Speed innovation: How Saudi university lab is helping McLaren lap F1 field

Speed innovation: How Saudi university lab is helping McLaren lap F1 field
Updated 02 December 2021

Speed innovation: How Saudi university lab is helping McLaren lap F1 field

Speed innovation: How Saudi university lab is helping McLaren lap F1 field
  • Unique partnership with top racing team sees KAUST technological expertise play out on Grand Prix circuit, winners’ podium

JEDDAH: When McLaren Racing teammates Daniel Ricciardo and Lando Norris finished first and second in September’s Italian Grand Prix, the gap between them was just 1.747 seconds.

If either had run just a few seconds slower at Monza, Formula 1’s fastest track, they would have tumbled off the winner’s podium and into the middle of the pack.

That is why F1 teams spend tens of millions of dollars annually tweaking their cars’ aerodynamics, fuel combustion, and telemetry – all in pursuit of an edge worth hundredths of a second per lap.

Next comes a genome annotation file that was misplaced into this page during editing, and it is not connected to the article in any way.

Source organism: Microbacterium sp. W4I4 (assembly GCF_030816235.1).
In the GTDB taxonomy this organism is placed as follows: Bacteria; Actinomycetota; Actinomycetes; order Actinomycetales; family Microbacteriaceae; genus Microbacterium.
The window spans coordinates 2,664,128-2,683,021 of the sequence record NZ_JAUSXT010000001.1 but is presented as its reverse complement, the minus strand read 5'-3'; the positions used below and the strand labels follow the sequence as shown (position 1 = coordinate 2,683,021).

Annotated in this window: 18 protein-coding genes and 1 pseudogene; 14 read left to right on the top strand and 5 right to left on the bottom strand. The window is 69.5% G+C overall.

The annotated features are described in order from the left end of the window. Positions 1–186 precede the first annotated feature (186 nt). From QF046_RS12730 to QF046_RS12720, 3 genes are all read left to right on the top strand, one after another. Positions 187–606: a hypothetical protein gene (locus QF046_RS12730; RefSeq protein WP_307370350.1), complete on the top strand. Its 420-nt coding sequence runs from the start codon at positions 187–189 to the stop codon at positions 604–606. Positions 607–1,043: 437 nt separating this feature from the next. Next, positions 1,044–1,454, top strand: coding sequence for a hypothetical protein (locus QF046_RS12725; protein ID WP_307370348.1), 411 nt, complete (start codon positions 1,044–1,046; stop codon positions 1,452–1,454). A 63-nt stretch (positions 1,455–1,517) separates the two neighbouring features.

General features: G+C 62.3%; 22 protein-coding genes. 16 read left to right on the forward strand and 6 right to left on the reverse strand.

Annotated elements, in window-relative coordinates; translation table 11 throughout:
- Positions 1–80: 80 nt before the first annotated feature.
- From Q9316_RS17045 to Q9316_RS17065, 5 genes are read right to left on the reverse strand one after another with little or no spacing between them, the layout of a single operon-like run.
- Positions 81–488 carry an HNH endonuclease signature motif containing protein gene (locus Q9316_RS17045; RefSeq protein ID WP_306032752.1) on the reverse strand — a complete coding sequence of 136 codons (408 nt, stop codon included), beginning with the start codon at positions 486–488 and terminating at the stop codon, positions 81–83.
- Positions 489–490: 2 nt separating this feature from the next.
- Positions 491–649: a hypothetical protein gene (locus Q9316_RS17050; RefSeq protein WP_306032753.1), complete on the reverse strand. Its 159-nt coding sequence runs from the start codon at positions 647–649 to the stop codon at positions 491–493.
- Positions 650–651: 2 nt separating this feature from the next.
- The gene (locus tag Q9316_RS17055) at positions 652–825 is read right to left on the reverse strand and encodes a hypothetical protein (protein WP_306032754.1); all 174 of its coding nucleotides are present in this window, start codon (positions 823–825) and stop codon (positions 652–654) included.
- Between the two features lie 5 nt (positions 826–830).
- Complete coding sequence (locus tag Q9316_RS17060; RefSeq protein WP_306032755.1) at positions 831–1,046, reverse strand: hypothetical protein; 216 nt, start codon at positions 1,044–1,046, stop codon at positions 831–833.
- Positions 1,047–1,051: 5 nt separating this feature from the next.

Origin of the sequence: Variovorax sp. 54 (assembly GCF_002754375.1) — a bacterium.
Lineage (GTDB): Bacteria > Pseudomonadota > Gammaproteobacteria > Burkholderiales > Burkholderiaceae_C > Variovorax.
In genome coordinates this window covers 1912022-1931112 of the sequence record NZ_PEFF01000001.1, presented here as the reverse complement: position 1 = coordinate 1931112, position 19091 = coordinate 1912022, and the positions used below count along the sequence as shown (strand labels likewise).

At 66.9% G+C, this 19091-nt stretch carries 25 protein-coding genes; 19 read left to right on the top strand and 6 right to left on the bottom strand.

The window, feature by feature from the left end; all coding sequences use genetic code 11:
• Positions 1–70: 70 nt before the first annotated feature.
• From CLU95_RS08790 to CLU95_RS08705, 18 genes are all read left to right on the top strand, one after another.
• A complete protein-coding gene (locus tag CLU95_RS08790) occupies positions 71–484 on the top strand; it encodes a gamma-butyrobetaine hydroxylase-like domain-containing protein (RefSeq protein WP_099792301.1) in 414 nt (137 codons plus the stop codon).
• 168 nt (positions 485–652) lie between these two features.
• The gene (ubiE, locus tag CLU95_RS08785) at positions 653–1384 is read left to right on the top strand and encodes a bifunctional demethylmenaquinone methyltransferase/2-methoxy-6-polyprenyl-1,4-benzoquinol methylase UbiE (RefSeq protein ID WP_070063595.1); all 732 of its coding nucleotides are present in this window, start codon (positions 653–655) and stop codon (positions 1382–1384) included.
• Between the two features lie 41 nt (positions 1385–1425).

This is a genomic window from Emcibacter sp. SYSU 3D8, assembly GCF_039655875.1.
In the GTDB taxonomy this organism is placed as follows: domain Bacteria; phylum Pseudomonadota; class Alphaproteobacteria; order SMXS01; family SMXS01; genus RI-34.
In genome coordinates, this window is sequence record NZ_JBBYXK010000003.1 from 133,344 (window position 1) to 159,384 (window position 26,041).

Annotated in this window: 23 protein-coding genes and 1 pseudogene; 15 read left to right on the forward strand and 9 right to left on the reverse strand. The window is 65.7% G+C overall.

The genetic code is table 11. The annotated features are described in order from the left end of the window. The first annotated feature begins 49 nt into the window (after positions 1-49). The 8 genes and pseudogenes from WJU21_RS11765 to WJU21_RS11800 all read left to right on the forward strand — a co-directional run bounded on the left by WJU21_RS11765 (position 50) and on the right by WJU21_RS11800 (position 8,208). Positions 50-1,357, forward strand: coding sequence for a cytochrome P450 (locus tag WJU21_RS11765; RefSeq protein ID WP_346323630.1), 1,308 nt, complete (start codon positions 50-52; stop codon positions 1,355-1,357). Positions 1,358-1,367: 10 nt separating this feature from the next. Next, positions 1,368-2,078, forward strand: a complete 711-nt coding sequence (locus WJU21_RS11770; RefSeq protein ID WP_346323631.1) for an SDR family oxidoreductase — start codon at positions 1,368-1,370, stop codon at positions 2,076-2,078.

But when all 10 teams line up on the grid in Jeddah on Dec. 5 for the inaugural Saudi Arabian Grand Prix – on the fastest street circuit ever, with estimated average speeds of 252 kmh (156 mph) – only McLaren will possess a home-grown advantage.

In 2018, the team signed a five-year research partnership deal with King Abdullah University of Science and Technology – the Saudi equivalent of MIT – to treat its vehicles as living laboratories. In exchange, KAUST’s students and faculty would bring their expertise in software, sensors, and chemistry to bear on a unique challenge: Navigating the corners and straightaways of Jeddah’s corniche a few seconds faster than everyone else.

Matteo Parsani, assistant professor of applied mathematics and computational science at KAUST, said: “Why is an F1 car faster around the track than a Grand Prix motorcycle, which can also achieve speeds of 300 kmh? Aerodynamics. The manipulation of air around the vehicle is the single biggest differentiator in F1.”

Greater downforce, for example, enables drivers to corner turns at higher speeds, which comes in handy on a course with 27 turns.

Traditionally, teams turned to wind-tunnel testing, which was both costly and time-consuming. More recently, F1 has embraced computational fluid dynamics, which harnesses supercomputing-level processing power to massively simulate and optimize airflow over surfaces. Brute force will take teams only so far, however.